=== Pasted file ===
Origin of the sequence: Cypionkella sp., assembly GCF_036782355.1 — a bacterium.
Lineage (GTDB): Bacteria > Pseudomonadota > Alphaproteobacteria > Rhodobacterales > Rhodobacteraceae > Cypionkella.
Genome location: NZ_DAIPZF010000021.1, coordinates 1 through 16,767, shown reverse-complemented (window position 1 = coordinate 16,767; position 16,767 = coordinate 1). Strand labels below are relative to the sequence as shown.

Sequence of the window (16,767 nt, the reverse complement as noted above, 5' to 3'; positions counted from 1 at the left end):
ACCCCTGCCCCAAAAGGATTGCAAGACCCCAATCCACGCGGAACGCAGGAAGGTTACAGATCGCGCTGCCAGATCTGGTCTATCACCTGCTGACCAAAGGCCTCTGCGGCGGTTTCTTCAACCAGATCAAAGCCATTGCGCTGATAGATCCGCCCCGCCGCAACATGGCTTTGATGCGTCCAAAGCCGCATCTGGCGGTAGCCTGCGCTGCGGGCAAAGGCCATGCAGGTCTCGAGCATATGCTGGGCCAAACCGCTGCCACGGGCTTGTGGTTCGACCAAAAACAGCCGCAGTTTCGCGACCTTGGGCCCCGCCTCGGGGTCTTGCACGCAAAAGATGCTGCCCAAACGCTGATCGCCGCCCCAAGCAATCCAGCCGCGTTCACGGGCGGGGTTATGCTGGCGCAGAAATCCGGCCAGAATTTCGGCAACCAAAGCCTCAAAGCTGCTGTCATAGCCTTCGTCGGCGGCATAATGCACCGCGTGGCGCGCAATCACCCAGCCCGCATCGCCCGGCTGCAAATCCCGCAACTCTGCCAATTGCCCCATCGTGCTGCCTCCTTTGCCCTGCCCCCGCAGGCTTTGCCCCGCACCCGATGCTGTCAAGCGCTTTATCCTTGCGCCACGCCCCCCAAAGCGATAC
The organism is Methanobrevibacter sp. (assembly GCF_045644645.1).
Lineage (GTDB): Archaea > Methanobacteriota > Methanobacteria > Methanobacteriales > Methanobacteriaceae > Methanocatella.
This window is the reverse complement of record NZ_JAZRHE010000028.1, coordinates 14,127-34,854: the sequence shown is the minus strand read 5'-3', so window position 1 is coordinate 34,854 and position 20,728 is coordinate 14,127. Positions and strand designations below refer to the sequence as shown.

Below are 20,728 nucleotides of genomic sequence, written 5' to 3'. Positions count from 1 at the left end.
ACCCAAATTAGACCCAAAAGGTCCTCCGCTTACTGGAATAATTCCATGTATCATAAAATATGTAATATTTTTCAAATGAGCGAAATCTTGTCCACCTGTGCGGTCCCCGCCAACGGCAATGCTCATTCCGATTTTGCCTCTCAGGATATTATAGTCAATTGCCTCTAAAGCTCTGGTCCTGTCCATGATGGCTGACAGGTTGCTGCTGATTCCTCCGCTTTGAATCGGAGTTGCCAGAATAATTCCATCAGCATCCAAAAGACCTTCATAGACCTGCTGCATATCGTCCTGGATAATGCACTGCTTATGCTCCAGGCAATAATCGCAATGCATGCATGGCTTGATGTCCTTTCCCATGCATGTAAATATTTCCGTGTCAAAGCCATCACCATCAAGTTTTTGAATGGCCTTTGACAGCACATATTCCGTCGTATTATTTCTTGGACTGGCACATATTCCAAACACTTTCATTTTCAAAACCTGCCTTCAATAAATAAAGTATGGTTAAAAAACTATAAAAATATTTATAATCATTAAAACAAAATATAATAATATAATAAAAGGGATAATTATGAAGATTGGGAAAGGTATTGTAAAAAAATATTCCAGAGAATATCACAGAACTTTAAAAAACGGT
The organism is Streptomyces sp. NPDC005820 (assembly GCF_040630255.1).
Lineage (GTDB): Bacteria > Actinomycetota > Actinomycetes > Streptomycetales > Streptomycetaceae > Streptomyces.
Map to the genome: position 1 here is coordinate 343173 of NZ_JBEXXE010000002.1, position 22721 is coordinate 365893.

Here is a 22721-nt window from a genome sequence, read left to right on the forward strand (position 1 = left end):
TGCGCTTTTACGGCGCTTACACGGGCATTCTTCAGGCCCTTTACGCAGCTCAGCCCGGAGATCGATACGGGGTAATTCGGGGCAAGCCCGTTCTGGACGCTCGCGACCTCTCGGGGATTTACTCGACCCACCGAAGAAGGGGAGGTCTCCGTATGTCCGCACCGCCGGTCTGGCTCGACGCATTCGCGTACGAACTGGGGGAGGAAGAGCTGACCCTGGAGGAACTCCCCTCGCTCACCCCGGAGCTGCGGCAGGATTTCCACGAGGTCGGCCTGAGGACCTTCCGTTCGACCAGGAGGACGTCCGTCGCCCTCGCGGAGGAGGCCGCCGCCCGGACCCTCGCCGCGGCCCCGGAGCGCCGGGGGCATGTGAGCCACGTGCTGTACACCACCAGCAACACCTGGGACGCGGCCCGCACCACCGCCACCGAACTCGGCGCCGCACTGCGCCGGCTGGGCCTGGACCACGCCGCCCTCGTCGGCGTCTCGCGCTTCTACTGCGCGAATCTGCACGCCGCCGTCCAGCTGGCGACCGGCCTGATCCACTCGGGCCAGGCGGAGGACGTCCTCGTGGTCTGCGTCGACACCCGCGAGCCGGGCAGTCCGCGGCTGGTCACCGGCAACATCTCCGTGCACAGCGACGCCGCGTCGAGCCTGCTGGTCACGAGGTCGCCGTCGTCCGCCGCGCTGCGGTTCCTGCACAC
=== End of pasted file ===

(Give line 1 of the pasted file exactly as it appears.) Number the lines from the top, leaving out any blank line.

Origin of the sequence: Cypionkella sp., assembly GCF_036782355.1 — a bacterium.